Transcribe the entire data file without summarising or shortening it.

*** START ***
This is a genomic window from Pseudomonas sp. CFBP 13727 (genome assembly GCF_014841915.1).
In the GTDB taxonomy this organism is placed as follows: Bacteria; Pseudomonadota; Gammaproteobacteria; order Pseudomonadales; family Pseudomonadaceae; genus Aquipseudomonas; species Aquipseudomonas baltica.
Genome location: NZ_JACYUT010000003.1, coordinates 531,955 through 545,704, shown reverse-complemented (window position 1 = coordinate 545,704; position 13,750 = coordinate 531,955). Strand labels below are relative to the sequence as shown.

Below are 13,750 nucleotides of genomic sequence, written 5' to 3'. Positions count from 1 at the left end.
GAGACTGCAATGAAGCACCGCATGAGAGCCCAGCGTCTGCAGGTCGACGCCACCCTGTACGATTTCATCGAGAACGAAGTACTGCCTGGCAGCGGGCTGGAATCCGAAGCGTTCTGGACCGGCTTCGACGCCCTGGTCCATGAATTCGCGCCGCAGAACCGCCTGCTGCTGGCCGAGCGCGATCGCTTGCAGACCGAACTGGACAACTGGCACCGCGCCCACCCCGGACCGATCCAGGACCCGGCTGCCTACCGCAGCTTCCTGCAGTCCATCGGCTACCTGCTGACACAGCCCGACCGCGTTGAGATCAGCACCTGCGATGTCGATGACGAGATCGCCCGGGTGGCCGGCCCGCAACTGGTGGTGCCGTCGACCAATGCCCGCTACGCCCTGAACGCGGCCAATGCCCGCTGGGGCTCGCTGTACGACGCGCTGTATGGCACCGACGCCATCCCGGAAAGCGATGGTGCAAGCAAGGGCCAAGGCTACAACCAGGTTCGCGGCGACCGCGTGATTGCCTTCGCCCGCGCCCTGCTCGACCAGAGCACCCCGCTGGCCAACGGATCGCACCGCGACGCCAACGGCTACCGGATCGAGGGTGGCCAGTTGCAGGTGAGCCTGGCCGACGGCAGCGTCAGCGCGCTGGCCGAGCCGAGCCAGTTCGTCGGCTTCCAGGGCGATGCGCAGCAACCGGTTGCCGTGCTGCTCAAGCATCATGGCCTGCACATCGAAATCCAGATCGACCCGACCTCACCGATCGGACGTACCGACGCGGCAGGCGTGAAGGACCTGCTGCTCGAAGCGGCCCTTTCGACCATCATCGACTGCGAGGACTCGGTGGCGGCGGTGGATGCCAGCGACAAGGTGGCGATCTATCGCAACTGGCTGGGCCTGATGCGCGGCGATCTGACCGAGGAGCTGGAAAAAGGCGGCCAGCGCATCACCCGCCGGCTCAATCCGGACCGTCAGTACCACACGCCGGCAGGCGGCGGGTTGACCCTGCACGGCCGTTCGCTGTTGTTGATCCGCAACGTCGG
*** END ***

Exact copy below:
This is a genomic window from Pseudomonas sp. CFBP 13727 (genome assembly GCF_014841915.1).
In the GTDB taxonomy this organism is placed as follows: Bacteria; Pseudomonadota; Gammaproteobacteria; order Pseudomonadales; family Pseudomonadaceae; genus Aquipseudomonas; species Aquipseudomonas baltica.
Genome location: NZ_JACYUT010000003.1, coordinates 531,955 through 545,704, shown reverse-complemented (window position 1 = coordinate 545,704; position 13,750 = coordinate 531,955). Strand labels below are relative to the sequence as shown.

Below are 13,750 nucleotides of genomic sequence, written 5' to 3'. Positions count from 1 at the left end.
GAGACTGCAATGAAGCACCGCATGAGAGCCCAGCGTCTGCAGGTCGACGCCACCCTGTACGATTTCATCGAGAACGAAGTACTGCCTGGCAGCGGGCTGGAATCCGAAGCGTTCTGGACCGGCTTCGACGCCCTGGTCCATGAATTCGCGCCGCAGAACCGCCTGCTGCTGGCCGAGCGCGATCGCTTGCAGACCGAACTGGACAACTGGCACCGCGCCCACCCCGGACCGATCCAGGACCCGGCTGCCTACCGCAGCTTCCTGCAGTCCATCGGCTACCTGCTGACACAGCCCGACCGCGTTGAGATCAGCACCTGCGATGTCGATGACGAGATCGCCCGGGTGGCCGGCCCGCAACTGGTGGTGCCGTCGACCAATGCCCGCTACGCCCTGAACGCGGCCAATGCCCGCTGGGGCTCGCTGTACGACGCGCTGTATGGCACCGACGCCATCCCGGAAAGCGATGGTGCAAGCAAGGGCCAAGGCTACAACCAGGTTCGCGGCGACCGCGTGATTGCCTTCGCCCGCGCCCTGCTCGACCAGAGCACCCCGCTGGCCAACGGATCGCACCGCGACGCCAACGGCTACCGGATCGAGGGTGGCCAGTTGCAGGTGAGCCTGGCCGACGGCAGCGTCAGCGCGCTGGCCGAGCCGAGCCAGTTCGTCGGCTTCCAGGGCGATGCGCAGCAACCGGTTGCCGTGCTGCTCAAGCATCATGGCCTGCACATCGAAATCCAGATCGACCCGACCTCACCGATCGGACGTACCGACGCGGCAGGCGTGAAGGACCTGCTGCTCGAAGCGGCCCTTTCGACCATCATCGACTGCGAGGACTCGGTGGCGGCGGTGGATGCCAGCGACAAGGTGGCGATCTATCGCAACTGGCTGGGCCTGATGCGCGGCGATCTGACCGAGGAGCTGGAAAAAGGCGGCCAGCGCATCACCCGCCGGCTCAATCCGGACCGTCAGTACCACACGCCGGCAGGCGGCGGGTTGACCCTGCACGGCCGTTCGCTGTTGTTGATCCGCAACGTCGG